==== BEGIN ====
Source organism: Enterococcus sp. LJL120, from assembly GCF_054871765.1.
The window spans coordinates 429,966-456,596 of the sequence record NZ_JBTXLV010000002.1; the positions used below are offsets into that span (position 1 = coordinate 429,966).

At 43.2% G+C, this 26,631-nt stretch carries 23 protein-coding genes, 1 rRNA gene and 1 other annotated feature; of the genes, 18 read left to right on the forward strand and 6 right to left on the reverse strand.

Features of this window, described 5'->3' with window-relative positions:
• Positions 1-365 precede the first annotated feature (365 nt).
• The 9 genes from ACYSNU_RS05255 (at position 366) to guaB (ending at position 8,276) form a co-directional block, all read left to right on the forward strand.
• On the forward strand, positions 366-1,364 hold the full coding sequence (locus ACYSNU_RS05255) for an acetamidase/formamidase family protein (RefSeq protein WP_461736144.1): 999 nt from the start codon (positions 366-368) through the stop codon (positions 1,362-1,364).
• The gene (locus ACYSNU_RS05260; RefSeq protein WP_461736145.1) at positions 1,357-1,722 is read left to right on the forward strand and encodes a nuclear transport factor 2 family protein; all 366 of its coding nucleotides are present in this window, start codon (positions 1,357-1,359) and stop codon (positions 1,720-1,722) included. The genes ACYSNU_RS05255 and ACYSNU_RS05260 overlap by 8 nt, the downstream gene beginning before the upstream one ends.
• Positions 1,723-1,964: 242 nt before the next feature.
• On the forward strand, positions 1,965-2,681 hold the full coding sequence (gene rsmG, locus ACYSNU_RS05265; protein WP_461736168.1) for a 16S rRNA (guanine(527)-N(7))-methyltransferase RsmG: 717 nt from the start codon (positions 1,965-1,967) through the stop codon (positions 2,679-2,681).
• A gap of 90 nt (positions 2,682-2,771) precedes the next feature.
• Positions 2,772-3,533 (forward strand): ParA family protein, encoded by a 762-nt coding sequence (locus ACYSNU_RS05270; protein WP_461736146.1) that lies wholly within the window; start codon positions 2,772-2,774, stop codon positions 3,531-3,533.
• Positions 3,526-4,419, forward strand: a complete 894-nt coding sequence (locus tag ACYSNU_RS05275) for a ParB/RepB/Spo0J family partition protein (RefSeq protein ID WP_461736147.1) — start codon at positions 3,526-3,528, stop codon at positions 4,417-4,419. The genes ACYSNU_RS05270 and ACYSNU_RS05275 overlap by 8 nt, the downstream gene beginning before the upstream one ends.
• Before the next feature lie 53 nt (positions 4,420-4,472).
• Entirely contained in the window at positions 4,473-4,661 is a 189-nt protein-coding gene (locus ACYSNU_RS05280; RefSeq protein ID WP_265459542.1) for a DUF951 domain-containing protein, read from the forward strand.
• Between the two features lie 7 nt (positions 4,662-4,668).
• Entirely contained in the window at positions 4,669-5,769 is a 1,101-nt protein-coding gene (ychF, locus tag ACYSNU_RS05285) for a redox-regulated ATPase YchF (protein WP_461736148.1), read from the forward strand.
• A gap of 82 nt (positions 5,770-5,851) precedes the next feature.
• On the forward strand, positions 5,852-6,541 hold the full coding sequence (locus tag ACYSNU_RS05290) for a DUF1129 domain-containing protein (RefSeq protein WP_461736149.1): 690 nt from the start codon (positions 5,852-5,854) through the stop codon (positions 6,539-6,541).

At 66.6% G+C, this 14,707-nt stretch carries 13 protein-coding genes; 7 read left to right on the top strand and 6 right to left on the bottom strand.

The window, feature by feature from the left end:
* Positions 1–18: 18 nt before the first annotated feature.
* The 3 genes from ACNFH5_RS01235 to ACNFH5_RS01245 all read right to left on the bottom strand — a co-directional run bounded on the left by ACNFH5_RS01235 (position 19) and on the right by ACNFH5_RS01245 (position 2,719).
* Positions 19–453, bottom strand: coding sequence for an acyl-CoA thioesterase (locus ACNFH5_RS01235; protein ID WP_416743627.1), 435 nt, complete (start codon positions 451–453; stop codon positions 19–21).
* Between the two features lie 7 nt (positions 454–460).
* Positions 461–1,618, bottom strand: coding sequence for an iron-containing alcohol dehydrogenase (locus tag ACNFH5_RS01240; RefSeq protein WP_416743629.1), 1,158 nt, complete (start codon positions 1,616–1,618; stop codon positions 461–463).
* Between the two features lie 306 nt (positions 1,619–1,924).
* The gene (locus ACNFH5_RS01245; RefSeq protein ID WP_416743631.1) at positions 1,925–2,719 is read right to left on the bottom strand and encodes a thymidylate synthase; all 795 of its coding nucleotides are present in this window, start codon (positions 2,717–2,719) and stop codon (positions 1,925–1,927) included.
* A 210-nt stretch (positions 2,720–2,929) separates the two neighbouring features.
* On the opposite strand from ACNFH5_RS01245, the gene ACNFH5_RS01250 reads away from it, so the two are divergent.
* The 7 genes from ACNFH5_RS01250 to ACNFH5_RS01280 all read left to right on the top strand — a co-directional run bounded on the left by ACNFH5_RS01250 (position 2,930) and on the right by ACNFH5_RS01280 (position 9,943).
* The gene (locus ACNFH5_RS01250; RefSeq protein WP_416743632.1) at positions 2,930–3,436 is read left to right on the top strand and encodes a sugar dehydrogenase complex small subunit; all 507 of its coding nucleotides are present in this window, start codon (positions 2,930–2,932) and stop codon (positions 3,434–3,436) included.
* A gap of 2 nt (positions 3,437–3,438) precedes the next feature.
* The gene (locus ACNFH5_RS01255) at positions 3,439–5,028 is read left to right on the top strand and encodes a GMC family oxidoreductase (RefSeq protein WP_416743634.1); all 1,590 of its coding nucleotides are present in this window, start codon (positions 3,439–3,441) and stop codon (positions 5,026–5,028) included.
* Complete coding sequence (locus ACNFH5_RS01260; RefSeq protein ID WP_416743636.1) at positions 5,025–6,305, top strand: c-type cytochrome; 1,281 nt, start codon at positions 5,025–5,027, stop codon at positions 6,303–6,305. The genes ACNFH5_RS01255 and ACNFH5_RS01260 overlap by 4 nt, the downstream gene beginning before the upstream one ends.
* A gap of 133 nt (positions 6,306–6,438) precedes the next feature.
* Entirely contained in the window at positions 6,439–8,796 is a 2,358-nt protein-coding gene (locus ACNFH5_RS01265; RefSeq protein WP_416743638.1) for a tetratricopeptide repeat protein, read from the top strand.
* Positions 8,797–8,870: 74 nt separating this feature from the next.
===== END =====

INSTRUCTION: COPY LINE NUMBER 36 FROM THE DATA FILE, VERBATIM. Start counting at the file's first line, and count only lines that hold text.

* A gap of 133 nt (positions 6,306–6,438) precedes the next feature.